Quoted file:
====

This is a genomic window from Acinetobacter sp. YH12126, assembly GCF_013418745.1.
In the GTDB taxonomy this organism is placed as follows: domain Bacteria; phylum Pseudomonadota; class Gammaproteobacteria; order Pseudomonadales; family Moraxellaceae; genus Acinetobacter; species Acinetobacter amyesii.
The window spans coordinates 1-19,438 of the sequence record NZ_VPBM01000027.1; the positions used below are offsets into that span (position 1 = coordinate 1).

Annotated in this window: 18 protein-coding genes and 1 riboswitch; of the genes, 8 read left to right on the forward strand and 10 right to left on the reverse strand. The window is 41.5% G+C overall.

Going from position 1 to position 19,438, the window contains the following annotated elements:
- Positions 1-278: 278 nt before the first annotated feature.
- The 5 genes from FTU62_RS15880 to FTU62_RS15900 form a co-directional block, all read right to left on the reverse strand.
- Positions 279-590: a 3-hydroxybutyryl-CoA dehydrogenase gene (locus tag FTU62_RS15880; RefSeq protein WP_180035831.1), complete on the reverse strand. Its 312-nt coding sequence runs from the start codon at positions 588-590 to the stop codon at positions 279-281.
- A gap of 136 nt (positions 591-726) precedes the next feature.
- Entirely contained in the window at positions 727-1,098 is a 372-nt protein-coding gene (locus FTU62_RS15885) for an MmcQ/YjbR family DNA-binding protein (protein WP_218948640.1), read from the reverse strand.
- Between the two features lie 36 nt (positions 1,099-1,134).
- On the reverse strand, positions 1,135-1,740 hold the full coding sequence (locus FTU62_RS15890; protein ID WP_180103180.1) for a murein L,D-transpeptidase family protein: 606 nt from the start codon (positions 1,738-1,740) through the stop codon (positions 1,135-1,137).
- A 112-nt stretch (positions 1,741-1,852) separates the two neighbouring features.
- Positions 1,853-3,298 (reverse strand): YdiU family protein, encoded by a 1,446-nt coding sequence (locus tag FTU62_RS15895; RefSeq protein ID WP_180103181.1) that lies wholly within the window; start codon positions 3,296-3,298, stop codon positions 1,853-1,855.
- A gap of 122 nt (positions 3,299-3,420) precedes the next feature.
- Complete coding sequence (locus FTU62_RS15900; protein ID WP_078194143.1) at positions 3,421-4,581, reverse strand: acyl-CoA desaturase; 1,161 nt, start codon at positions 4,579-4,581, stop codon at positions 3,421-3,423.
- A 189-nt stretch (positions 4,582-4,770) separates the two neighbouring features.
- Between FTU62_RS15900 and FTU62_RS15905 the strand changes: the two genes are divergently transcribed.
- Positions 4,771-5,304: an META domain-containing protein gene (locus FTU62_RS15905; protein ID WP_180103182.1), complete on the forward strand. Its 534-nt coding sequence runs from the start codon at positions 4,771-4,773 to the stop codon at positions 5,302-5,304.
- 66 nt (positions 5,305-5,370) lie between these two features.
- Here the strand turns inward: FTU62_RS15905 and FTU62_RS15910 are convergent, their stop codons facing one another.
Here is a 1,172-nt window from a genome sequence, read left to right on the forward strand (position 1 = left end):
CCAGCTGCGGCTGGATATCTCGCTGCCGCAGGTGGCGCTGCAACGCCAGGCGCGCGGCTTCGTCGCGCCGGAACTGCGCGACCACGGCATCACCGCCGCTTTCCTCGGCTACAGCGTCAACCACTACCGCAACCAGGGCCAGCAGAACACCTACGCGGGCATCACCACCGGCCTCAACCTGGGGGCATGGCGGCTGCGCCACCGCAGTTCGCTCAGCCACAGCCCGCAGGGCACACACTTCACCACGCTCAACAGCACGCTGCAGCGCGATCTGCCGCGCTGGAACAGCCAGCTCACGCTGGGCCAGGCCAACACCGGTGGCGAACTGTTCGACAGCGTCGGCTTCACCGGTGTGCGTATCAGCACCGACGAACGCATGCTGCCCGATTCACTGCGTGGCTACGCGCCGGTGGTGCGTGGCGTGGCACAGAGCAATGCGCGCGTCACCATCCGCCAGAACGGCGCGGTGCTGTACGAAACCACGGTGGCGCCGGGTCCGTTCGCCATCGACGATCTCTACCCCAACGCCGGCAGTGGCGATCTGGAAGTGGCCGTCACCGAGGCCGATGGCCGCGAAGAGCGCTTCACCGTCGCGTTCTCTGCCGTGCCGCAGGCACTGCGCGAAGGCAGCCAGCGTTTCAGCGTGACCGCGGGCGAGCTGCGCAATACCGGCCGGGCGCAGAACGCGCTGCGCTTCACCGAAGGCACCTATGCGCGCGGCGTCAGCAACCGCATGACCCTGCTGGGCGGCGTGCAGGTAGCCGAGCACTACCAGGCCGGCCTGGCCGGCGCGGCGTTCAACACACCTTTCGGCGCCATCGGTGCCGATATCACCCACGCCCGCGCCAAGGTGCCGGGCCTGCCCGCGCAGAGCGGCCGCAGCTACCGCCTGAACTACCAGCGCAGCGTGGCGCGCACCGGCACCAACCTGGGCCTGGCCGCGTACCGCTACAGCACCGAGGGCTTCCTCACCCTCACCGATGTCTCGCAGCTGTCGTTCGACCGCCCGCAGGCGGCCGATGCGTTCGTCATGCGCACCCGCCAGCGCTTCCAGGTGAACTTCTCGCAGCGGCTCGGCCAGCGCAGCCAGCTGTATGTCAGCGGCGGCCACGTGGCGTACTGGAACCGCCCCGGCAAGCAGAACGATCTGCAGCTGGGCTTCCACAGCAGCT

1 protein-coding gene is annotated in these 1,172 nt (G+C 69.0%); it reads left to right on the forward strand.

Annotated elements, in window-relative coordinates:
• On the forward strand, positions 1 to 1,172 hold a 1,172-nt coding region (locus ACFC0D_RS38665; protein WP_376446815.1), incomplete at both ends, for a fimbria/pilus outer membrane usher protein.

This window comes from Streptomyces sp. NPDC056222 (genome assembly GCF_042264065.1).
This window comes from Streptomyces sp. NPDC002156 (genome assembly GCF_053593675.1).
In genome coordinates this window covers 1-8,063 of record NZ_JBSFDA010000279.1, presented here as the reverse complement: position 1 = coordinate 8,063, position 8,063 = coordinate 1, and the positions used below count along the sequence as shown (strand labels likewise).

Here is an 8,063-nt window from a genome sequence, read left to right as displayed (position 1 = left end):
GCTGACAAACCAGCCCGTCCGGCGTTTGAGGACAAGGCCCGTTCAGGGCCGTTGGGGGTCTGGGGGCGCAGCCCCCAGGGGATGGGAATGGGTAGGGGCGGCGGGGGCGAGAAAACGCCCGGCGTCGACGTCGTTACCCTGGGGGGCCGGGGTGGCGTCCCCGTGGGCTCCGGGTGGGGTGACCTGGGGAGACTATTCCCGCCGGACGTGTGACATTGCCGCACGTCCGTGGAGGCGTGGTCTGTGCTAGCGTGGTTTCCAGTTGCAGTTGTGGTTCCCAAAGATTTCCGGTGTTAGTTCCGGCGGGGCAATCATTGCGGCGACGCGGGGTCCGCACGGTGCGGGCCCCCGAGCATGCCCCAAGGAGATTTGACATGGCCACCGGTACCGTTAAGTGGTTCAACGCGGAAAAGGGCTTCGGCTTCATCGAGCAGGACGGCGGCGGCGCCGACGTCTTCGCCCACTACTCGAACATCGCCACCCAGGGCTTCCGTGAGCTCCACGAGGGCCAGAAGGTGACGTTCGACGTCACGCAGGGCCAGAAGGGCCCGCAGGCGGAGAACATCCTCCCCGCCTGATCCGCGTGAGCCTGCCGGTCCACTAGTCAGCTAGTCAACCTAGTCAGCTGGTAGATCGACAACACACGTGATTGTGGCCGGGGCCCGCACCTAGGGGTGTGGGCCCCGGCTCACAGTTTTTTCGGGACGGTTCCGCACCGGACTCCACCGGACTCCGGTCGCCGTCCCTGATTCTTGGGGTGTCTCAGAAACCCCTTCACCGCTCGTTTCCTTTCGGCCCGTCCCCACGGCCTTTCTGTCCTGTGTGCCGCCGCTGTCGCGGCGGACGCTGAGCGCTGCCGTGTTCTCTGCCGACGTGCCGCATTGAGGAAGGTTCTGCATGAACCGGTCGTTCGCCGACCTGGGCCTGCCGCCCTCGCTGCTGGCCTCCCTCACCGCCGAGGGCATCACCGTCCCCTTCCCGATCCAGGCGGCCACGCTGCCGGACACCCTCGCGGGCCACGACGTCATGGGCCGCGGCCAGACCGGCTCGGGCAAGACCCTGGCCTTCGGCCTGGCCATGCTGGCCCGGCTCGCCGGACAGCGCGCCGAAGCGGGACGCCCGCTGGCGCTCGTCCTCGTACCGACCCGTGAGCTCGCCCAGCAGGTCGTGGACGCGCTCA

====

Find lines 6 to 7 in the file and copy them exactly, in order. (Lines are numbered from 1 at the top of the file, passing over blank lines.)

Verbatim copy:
- Positions 1-278: 278 nt before the first annotated feature.
- The 5 genes from FTU62_RS15880 to FTU62_RS15900 form a co-directional block, all read right to left on the reverse strand.